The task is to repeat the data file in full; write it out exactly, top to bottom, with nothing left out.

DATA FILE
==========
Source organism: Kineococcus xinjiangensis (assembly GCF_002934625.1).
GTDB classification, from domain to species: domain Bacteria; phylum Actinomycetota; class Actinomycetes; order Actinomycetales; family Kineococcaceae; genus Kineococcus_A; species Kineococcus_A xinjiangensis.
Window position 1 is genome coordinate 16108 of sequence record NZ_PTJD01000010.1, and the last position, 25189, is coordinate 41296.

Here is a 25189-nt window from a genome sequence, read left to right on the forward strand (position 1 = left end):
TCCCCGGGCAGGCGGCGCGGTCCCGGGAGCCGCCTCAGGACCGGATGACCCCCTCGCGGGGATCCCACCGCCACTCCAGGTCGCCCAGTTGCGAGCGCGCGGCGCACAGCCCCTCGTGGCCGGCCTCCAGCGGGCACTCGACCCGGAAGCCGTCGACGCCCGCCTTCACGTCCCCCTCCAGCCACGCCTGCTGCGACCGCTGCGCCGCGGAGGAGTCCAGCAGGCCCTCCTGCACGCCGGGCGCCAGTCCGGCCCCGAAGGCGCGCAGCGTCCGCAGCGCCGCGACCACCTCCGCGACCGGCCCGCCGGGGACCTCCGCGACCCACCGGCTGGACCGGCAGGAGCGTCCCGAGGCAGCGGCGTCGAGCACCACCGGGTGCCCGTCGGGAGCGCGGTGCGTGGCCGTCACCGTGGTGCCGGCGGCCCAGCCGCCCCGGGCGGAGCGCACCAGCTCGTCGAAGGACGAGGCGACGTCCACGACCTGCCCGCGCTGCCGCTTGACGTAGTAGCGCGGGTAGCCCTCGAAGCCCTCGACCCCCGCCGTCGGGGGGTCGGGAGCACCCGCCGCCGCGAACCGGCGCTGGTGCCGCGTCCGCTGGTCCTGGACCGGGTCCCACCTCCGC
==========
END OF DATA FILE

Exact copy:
Source organism: Kineococcus xinjiangensis (assembly GCF_002934625.1).
GTDB classification, from domain to species: domain Bacteria; phylum Actinomycetota; class Actinomycetes; order Actinomycetales; family Kineococcaceae; genus Kineococcus_A; species Kineococcus_A xinjiangensis.
Window position 1 is genome coordinate 16108 of sequence record NZ_PTJD01000010.1, and the last position, 25189, is coordinate 41296.

Here is a 25189-nt window from a genome sequence, read left to right on the forward strand (position 1 = left end):
TCCCCGGGCAGGCGGCGCGGTCCCGGGAGCCGCCTCAGGACCGGATGACCCCCTCGCGGGGATCCCACCGCCACTCCAGGTCGCCCAGTTGCGAGCGCGCGGCGCACAGCCCCTCGTGGCCGGCCTCCAGCGGGCACTCGACCCGGAAGCCGTCGACGCCCGCCTTCACGTCCCCCTCCAGCCACGCCTGCTGCGACCGCTGCGCCGCGGAGGAGTCCAGCAGGCCCTCCTGCACGCCGGGCGCCAGTCCGGCCCCGAAGGCGCGCAGCGTCCGCAGCGCCGCGACCACCTCCGCGACCGGCCCGCCGGGGACCTCCGCGACCCACCGGCTGGACCGGCAGGAGCGTCCCGAGGCAGCGGCGTCGAGCACCACCGGGTGCCCGTCGGGAGCGCGGTGCGTGGCCGTCACCGTGGTGCCGGCGGCCCAGCCGCCCCGGGCGGAGCGCACCAGCTCGTCGAAGGACGAGGCGACGTCCACGACCTGCCCGCGCTGCCGCTTGACGTAGTAGCGCGGGTAGCCCTCGAAGCCCTCGACCCCCGCCGTCGGGGGGTCGGGAGCACCCGCCGCCGCGAACCGGCGCTGGTGCCGCGTCCGCTGGTCCTGGACCGGGTCCCACCTCCGC